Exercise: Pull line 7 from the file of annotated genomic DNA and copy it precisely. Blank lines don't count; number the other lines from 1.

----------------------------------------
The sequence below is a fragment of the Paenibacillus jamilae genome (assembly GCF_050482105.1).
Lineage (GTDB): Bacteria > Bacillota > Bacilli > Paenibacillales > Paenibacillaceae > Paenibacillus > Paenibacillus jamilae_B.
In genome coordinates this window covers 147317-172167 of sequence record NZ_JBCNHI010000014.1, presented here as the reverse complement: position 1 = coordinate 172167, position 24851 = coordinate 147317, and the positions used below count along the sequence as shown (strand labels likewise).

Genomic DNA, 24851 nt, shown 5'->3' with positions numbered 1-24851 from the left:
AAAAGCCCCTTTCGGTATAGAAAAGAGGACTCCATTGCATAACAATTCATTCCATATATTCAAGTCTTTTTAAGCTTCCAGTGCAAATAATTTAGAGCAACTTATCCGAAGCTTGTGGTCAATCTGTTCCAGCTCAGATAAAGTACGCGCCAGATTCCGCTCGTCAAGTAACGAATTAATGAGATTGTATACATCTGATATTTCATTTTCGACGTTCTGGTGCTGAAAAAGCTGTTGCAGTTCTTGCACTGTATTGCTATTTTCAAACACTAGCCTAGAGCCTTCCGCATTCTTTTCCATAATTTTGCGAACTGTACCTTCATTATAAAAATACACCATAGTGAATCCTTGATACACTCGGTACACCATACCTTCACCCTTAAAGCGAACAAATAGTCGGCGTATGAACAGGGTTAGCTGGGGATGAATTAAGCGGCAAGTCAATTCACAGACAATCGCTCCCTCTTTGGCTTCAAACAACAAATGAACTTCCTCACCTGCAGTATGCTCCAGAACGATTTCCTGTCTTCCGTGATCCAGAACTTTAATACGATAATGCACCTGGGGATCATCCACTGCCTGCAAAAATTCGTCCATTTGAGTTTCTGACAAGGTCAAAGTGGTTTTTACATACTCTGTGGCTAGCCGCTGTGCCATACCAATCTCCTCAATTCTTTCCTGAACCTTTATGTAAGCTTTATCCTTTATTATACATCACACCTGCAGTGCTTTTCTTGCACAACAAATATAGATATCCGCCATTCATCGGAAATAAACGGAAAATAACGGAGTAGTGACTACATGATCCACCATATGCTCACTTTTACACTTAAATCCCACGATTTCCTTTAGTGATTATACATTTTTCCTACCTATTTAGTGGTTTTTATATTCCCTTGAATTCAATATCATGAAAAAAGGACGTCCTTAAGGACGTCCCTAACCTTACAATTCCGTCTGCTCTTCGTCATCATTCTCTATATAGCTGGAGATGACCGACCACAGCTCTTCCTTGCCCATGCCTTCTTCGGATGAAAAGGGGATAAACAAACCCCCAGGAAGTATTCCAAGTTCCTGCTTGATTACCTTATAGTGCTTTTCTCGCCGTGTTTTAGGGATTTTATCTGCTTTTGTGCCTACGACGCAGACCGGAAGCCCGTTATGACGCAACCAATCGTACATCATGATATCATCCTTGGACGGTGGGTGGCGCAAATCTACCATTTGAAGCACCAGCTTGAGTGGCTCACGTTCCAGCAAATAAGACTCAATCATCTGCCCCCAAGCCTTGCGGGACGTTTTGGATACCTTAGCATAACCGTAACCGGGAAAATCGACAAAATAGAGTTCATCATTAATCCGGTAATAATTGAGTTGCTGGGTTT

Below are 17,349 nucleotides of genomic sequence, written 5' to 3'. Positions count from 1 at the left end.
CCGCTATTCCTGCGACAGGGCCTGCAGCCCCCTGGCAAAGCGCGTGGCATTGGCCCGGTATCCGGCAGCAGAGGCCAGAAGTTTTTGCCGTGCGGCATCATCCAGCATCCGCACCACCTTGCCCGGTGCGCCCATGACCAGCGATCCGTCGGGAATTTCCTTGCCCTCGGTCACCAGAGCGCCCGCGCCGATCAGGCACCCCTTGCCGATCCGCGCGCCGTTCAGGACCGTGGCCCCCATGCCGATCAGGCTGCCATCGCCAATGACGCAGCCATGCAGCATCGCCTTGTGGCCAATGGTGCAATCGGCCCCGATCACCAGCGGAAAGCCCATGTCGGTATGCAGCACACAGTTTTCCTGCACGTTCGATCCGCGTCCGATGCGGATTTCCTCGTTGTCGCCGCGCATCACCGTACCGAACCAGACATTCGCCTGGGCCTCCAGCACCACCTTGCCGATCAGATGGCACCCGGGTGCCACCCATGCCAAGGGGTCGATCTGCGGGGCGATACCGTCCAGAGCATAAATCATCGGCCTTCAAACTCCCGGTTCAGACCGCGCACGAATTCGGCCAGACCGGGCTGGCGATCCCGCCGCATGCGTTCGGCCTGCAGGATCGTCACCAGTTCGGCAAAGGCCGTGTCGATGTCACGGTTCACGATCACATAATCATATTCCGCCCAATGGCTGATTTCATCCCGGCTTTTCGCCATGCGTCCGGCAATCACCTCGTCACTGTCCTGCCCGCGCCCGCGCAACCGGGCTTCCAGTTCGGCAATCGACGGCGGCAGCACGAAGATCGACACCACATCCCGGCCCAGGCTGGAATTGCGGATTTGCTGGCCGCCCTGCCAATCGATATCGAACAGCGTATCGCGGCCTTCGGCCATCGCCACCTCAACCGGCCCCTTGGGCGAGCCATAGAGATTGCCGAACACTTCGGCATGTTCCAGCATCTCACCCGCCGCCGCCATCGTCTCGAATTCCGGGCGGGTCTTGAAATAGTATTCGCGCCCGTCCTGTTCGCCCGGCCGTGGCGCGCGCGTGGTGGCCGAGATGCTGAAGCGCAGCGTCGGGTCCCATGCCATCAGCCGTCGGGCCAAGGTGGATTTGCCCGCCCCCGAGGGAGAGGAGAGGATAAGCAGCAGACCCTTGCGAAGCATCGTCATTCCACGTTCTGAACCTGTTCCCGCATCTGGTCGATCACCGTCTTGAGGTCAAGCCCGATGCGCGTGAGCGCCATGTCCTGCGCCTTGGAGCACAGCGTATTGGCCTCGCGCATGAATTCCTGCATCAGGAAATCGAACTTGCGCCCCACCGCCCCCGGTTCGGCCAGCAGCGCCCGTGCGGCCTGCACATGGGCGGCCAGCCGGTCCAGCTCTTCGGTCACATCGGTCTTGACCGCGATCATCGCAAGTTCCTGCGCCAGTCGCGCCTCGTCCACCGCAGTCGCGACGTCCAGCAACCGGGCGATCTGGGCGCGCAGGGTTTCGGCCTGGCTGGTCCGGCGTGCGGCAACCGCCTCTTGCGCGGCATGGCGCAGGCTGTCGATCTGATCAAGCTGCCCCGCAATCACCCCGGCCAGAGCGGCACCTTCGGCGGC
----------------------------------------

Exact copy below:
CCGCTATTCCTGCGACAGGGCCTGCAGCCCCCTGGCAAAGCGCGTGGCATTGGCCCGGTATCCGGCAGCAGAGGCCAGAAGTTTTTGCCGTGCGGCATCATCCAGCATCCGCACCACCTTGCCCGGTGCGCCCATGACCAGCGATCCGTCGGGAATTTCCTTGCCCTCGGTCACCAGAGCGCCCGCGCCGATCAGGCACCCCTTGCCGATCCGCGCGCCGTTCAGGACCGTGGCCCCCATGCCGATCAGGCTGCCATCGCCAATGACGCAGCCATGCAGCATCGCCTTGTGGCCAATGGTGCAATCGGCCCCGATCACCAGCGGAAAGCCCATGTCGGTATGCAGCACACAGTTTTCCTGCACGTTCGATCCGCGTCCGATGCGGATTTCCTCGTTGTCGCCGCGCATCACCGTACCGAACCAGACATTCGCCTGGGCCTCCAGCACCACCTTGCCGATCAGATGGCACCCGGGTGCCACCCATGCCAAGGGGTCGATCTGCGGGGCGATACCGTCCAGAGCATAAATCATCGGCCTTCAAACTCCCGGTTCAGACCGCGCACGAATTCGGCCAGACCGGGCTGGCGATCCCGCCGCATGCGTTCGGCCTGCAGGATCGTCACCAGTTCGGCAAAGGCCGTGTCGATGTCACGGTTCACGATCACATAATCATATTCCGCCCAATGGCTGATTTCATCCCGGCTTTTCGCCATGCGTCCGGCAATCACCTCGTCACTGTCCTGCCCGCGCCCGCGCAACCGGGCTTCCAGTTCGGCAATCGACGGCGGCAGCACGAAGATCGACACCACATCCCGGCCCAGGCTGGAATTGCGGATTTGCTGGCCGCCCTGCCAATCGATATCGAACAGCGTATCGCGGCCTTCGGCCATCGCCACCTCAACCGGCCCCTTGGGCGAGCCATAGAGATTGCCGAACACTTCGGCATGTTCCAGCATCTCACCCGCCGCCGCCATCGTCTCGAATTCCGGGCGGGTCTTGAAATAGTATTCGCGCCCGTCCTGTTCGCCCGGCCGTGGCGCGCGCGTGGTGGCCGAGATGCTGAAGCGCAGCGTCGGGTCCCATGCCATCAGCCGTCGGGCCAAGGTGGATTTGCCCGCCCCCGAGGGAGAGGAGAGGATAAGCAGCAGACCCTTGCGAAGCATCGTCATTCCACGTTCTGAACCTGTTCCCGCATCTGGTCGATCACCGTCTTGAGGTCAAGCCCGATGCGCGTGAGCGCCATGTCCTGCGCCTTGGAGCACAGCGTATTGGCCTCGCGCATGAATTCCTGCATCAGGAAATCGAACTTGCGCCCCACCGCCCCCGGTTCGGCCAGCAGCGCCCGTGCGGCCTGCACATGGGCGGCCAGCCGGTCCAGCTCTTCGGTCACATCGGTCTTGACCGCGATCATCGCAAGTTCCTGCGCCAGTCGCGCCTCGTCCACCGCAGTCGCGACGTCCAGCAACCGGGCGATCTGGGCGCGCAGGGTTTCGGCCTGGCTGGTCCGGCGTGCGGCAACCGCCTCTTGCGCGGCATGGCGCAGGCTGTCGATCTGATCAAGCTGCCCCGCAATCACCCCGGCCAGAGCGGCACCTTCGGCGGC